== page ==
Clothing patent research reveals hidden history of women’s sport
Unique research into thousands of historic clothing patents has revealed a hidden history of innovators and inventive clothing that helped women defy political and societal restrictions barring their access to living active and sporting lives.
For the first time, a selection of extra-ordinary active and sportswear patents from the 1890s to the 1940s have been bought to life by Goldsmiths sewing sociologist Dr Katrina Jungnickel and her team at the Politics of Patents (POP) project funded by the European Research Council.
Dr Kat Jungnickel said: “Clothes patent archives are a veritable treasure trove of inventiveness. We’ve unearthed hundreds of clothing inventions for and by women for all kinds of sports and activities. They reveal the extraordinarily ingenious ways that women have challenged the status quo to do what they’ve loved while forging the path for future generations.”
They were tried on and tested out by the Adventure Syndicate and Mór Diversity consultancy, organisations holding brands and government to account for their equity, diversity and inclusion policies and inspiring and encouraging participation in sports and activities for everyone.
Both the research by Dr Jungnickel and putting the clothing through their paces highlight how women’s participation in outdoor activities and sports remains a contentious issue.
Who gets to be sporty and active was one of the key questions that emerged from the POP project that explores 200 years of clothing inventions from 1820 to 2020. Delving into 120 million publicly available open-access patents from the European Patent Organisation provided valuable social science data revealing information about inventors, their lives and the problems that concerned them. Working with this data enabled the research to get below the surface of conventional sporting histories.
Because women were rarely the focus of sportswear manufacturers, they had to either borrow or adapt existing menswear, go without, or invent it themselves. And because they had to work around social and political limitations and restrictions, these inventions often had to do more than one thing. While they might look ordinary on the surface, many are convertible, multiple, and hidden.
Further analysis into genealogical data and from periodicals and newspapers of time were used to thicken insights emerging from the research. Unable to access surviving clothing, the research team used a method called “Speculative Sewing”, to reconstruct five patents - one for each decade making up the period of research. The collection includes:
- A skirt that converts for city, country, and touring cycling
- A skirt that converts into breeches for horse-riding
- A skirt that converts into an all-in-one aviator costume
- A skirt that converts to a cloak for mountain climbers
- A combination garment for travellers to go tobogganing, cycling, and hiking
The inventions were then put through their paces with The Adventure Syndicate and Mòr Diversity in a week of outdoor activity that comprised running, hiking, climbing, cycling, swimming, hunting and horse riding in Scotland’s Cairngorms. These experiences were turned into a short film called “Women On The Move”.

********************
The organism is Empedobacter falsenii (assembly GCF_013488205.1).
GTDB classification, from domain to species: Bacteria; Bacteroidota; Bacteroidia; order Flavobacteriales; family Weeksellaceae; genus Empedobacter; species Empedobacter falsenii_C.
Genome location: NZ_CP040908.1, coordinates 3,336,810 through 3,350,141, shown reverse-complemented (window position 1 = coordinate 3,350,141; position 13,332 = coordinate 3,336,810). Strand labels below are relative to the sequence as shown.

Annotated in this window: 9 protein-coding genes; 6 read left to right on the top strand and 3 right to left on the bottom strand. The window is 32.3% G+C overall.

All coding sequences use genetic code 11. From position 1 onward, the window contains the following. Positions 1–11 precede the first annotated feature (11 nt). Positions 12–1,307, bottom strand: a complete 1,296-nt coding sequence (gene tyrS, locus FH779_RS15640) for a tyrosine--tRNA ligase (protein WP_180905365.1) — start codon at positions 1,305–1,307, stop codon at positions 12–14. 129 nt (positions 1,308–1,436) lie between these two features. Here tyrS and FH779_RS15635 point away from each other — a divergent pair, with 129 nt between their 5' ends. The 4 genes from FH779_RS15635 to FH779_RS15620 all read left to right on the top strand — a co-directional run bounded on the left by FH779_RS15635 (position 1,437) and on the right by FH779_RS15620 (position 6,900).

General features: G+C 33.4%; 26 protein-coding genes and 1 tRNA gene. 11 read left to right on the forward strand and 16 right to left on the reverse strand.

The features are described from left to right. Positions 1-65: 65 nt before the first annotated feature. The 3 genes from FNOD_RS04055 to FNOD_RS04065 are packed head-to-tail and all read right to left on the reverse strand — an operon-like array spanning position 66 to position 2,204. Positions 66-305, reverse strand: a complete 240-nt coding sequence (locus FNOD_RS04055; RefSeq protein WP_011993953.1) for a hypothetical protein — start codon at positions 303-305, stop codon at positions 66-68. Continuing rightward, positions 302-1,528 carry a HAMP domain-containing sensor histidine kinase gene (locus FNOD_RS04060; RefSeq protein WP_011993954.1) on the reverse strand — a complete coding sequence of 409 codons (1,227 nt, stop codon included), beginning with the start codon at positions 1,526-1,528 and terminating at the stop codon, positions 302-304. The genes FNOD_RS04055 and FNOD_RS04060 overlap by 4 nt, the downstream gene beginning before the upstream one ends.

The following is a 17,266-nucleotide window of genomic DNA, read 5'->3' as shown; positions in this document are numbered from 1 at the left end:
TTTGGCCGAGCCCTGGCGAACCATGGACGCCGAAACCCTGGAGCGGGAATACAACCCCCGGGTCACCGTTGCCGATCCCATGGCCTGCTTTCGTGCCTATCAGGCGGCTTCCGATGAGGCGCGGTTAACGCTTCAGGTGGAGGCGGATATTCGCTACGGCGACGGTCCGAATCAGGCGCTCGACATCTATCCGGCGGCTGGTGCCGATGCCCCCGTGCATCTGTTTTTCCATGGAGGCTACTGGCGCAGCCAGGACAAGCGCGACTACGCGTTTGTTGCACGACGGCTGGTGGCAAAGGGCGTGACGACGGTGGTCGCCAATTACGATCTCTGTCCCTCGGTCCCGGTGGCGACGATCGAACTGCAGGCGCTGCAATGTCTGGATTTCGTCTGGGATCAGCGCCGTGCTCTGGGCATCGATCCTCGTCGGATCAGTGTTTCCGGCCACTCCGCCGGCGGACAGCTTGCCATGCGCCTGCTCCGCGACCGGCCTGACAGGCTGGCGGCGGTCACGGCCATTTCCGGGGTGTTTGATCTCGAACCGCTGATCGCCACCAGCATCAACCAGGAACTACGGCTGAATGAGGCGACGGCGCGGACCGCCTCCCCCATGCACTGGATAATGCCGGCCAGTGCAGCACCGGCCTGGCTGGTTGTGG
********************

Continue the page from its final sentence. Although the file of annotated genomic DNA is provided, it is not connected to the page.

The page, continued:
Dr Kat Jungnickel said:“Women and girls have always been sporty and active, but they’ve had to work around significant barriers to their freedom of movement. In addition to being hampered by negative social attitudes, even when women carved out ways to participate in sports, they rarely had appropriate things to wear because they have seldom been the focus of sportswear manufacturers. So, we looked for stories hidden from history, hidden in the archive, and hidden in the garment itself and we were amazed by the results.”
Lee Craigie, Ambassador for Active Travel for Scotland, a former professional mountain biker who represented Great Britain in the 2011 and 2012 World Mountain Bike Championships and founder of The Adventure Syndicate said: “The Adventure Syndicate came from an idea that we could set up an organisation that presented alternative sporting role models that weren’t about what you looked like, but how you performed and how you felt."
Alice Lemkes from The Adventure Syndicate said: “What has been so brilliant about our involvement with this project has been the opportunity to place ourselves in a lineage of brave, creative women who have been challenging the patriarchy and trailblazing change in extraordinary and very ordinary ways, and who will have felt that special feeling of being awesome with other women for hundreds of years. The chance to be a part of this research, and to literally, materially, step into the past and walk with our foremothers was something we couldn’t and wouldn’t pass up.”
Aneela McKenna, Founding Partner of Mòr Diversity Consultancy said: “At Mor Diversity, we’re committed to inclusive practices where everyone can contribute and participate and share diverse perspectives, new ideas and fresh thinking. What I love about the inventions in this research and film is how creative people were in dealing with the challenges they faced. We can learn a lot from them, as there’s still much to do. There are still many who believe that women and girls shouldn’t take risks or do things that put them in difficulty. But I can’t thank those inventors enough for what they must have put themselves through to get us to where we are today.”
More about the research is available in the journal article “Convertible, multiple and hidden: The inventive lives of women’s sport and activewear 1890–1940” published in the Sociological Review.
The full "Women on the Move" film is available to watch on YouTube.